The assemblies of the Transceiver Unit were arranged on a stable optical bench: At the very top is the telescope, below it the detector with its detector-related electronics and at the very bottom the laser, whose laser beam was to be emitted towards the lunar surface via a deflecting mirror.
The most important key figures for energy consumption are always the required power and the mass. At that time, with the preliminary design, the values were 47.3 watts and 24.5 kilograms, which hardly differed from the later values of the flight model. Good job!
In 2013 and 2014, the GALA project was increasingly integrated into ESA's mission planning; the interfaces to the spacecraft were specifically considered. This was followed by the first reviews with the beautiful names Instrument Preliminary Requirement Review and Instrument Consolidation Review, which were the basis for ESA's invitation to tender for the construction of the spacecraft. In 2015, Airbus became the prime contractor and henceforth another important contact for all parties involved. On the part of GALA, the contractual basis for the coming years was laid with our German industrial partner Hensoldt Optronics (formerly Zeiss Optronics).
In 2015 and 2016, the technical development was pushed full steam ahead in an ever-growing team. In addition to CAD design, mathematical simulation models in the areas of mechanics, thermal design, optics and radiation resistance were created and constantly fine-tuned. The interfaces with the spacecraft were further improved and adjusted. Since radiation-resistant components, coatings and materials are vital for a mission into the Jupiter system, a large number of radiation tests were carried out. Powerful electron beams shot the high-energy charged particles at optics and circuits, which had to survive this ordeal undamaged at best.
Then, in October 2016, it was time for the first major review by ESA. The Preliminary Design Review examined whether the instrument met all scientific and technical requirements, whether the schedule was coherent and whether preparations had been made for the coming phases of production of the individual parts, assembly and testing.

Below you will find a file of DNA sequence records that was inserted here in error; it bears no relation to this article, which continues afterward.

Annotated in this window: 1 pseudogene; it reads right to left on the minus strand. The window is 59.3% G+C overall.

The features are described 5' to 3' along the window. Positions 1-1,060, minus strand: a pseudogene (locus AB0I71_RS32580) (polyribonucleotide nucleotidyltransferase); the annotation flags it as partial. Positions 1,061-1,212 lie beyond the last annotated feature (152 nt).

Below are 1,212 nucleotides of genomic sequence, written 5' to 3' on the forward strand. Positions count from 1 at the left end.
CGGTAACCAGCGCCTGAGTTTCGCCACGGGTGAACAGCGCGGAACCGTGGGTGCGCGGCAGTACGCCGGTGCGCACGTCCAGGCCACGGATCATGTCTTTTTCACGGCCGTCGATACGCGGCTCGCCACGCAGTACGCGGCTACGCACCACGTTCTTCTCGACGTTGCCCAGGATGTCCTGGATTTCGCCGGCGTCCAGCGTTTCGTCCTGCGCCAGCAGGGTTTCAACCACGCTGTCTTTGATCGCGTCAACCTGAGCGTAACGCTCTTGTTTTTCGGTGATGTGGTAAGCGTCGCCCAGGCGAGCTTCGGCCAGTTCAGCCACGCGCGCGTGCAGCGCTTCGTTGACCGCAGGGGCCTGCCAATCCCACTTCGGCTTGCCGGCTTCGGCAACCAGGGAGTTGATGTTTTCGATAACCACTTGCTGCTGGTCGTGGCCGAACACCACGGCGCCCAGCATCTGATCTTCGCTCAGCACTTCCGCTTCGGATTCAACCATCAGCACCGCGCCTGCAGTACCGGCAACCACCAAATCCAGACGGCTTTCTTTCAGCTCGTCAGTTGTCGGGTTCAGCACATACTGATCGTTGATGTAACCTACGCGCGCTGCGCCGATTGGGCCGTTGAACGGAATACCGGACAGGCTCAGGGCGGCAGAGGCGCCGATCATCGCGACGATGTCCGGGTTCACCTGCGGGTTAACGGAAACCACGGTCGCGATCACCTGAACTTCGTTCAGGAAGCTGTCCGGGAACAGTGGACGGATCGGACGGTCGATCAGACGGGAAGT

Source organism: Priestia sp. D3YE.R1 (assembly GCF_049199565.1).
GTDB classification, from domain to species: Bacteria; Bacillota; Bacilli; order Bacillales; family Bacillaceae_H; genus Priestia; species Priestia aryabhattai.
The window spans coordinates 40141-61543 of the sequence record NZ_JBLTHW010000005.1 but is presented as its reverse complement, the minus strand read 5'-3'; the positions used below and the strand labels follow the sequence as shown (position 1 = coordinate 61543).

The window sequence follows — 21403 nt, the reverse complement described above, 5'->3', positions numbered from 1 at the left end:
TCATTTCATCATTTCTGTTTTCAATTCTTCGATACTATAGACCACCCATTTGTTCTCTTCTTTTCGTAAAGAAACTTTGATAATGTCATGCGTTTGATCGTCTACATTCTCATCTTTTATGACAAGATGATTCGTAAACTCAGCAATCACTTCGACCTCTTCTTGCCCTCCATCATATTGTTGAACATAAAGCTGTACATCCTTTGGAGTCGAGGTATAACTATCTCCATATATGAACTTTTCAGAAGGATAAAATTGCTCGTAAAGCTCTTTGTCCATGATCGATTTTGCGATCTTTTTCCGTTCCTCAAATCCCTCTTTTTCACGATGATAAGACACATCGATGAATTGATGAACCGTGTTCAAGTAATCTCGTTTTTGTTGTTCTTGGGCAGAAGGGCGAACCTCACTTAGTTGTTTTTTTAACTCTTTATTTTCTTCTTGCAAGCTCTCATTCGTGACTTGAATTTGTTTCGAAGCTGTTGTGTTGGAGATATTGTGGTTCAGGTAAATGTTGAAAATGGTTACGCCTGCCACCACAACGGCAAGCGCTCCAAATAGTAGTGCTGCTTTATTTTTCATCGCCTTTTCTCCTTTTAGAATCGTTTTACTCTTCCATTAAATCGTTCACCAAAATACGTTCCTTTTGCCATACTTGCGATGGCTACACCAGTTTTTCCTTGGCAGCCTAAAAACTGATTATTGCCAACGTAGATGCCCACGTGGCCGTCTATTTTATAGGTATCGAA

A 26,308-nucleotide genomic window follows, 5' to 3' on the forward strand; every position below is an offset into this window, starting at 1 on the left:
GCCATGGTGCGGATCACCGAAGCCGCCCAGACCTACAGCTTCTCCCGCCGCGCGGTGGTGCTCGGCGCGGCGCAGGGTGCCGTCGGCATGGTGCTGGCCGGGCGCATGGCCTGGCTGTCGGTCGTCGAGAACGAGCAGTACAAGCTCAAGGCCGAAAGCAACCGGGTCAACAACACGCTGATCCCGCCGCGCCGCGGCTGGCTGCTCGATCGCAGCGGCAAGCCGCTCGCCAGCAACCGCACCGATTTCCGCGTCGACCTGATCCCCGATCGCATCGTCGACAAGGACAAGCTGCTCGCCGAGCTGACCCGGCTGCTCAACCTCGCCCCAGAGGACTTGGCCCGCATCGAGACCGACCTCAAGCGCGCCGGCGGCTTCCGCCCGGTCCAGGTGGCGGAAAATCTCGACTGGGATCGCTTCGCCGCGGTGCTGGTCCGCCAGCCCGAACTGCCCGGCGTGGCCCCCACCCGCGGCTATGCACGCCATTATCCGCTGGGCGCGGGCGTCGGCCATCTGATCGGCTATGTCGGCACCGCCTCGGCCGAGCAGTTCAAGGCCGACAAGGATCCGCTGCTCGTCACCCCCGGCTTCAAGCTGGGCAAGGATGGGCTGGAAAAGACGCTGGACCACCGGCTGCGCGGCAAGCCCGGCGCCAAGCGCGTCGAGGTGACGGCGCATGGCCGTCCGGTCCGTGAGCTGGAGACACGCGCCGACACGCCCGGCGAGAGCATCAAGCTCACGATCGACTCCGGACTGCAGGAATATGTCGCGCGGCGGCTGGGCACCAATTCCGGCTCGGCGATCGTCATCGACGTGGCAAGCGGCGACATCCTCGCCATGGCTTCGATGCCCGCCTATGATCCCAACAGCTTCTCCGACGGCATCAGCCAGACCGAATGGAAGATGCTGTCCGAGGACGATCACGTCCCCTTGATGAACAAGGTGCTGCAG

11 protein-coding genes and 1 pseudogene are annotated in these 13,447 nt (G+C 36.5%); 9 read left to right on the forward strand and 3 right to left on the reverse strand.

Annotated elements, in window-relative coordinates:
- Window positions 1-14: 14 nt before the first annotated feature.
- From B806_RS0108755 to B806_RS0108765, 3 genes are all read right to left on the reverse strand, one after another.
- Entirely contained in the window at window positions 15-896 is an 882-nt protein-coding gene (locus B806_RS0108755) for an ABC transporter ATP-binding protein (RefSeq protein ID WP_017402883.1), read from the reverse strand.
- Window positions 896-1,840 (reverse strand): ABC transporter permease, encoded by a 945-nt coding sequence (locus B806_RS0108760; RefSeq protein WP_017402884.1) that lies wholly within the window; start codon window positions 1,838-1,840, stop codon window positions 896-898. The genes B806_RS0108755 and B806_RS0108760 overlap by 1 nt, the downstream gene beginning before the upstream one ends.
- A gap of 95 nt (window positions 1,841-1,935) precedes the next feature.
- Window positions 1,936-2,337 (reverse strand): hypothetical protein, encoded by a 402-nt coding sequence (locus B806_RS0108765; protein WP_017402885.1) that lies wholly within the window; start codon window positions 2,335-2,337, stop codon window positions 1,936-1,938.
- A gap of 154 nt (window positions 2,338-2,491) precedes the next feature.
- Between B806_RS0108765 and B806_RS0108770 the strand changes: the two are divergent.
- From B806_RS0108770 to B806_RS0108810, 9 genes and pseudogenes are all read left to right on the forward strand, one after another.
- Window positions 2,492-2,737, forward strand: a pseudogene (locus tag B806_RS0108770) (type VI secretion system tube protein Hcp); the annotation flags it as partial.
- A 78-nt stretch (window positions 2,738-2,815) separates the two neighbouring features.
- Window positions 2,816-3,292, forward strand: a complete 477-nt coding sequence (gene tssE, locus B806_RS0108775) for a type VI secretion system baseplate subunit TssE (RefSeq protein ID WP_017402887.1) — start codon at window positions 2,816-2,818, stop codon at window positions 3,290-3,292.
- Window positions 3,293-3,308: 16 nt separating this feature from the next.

We successfully passed the review and were thus able to start production of the first GALA models. On the one hand, the Structural Thermal Model (STM) had to prove mechanical stability and required thermal properties. On the other hand, the Electrical Model (EM) was electrically representative and was going to be used for testing the GALA software.
At the same time, this meant that the design of the GALA flight model entered the critical phase, reaching its almost final stage at the end of 2018. This was a particularly intense time, as in addition to building and testing the STM and EM with us and the international partners, the design of the flight model also had to be finalised. The radiation tests were almost complete, and the interfaces with the spacecraft had to be defined down to the last detail.
Highlights of this phase were three milestones in 2019:
In April, we passed the Critical Design Review with flying colours. This meant that we were given the green light to build the flight model. In June, we were able to complete the tests of the STM and deliver this model to ESA/Airbus, as well as the EM in August. Phew!
The year 2020 turned out to be completely different than we could have ever imagined. Normally, in this phase of assembly and testing of the flight model, the goal involves working intensively in the lab directly on the hardware, but Covid-19 shattered this planning.
Staff in the lab had to be reduced to the absolute minimum and work was done in shifts. We installed webcams in the lab so that we could carry out the work in a 'hybrid' way from the home office with colleagues in the lab. Almost every control computer was made remotely controllable – often at the pain of our IT department.
The schedule was already enormously tight at this point. We had planned through all the activities for the next 12 months to the day. ESA and Airbus did not allow any delay. The GALA team pulled together, was flexible and managed to complete both electronics units of the flight model in June 2020 and then the transceiver unit in October 2020.
It was time to rigorously test the complete flight model. This was done in the following ten months until August 2021. Still under Covid-19 restrictions, we performed EMC tests, including AC magnetic tests, vibration tests, thermal cycling and balance tests, DC magnetic tests, software tests and many others.
On 14 August 2021, the big moment arrived: the extensive test campaign was over. ESA and Airbus reviewed, accepted and approved the test results and agreed to deliver the GALA flight model towards Toulouse to Airbus. Again, phew! The next major stages were the integration of GALA onto the JUICE spacecraft and the test campaign that followed.
A summary can be found here. GALA also completed this 15-month phase successfully and proved its full technical performance. Now we are optimistic that we will gain excellent scientific data during the mission.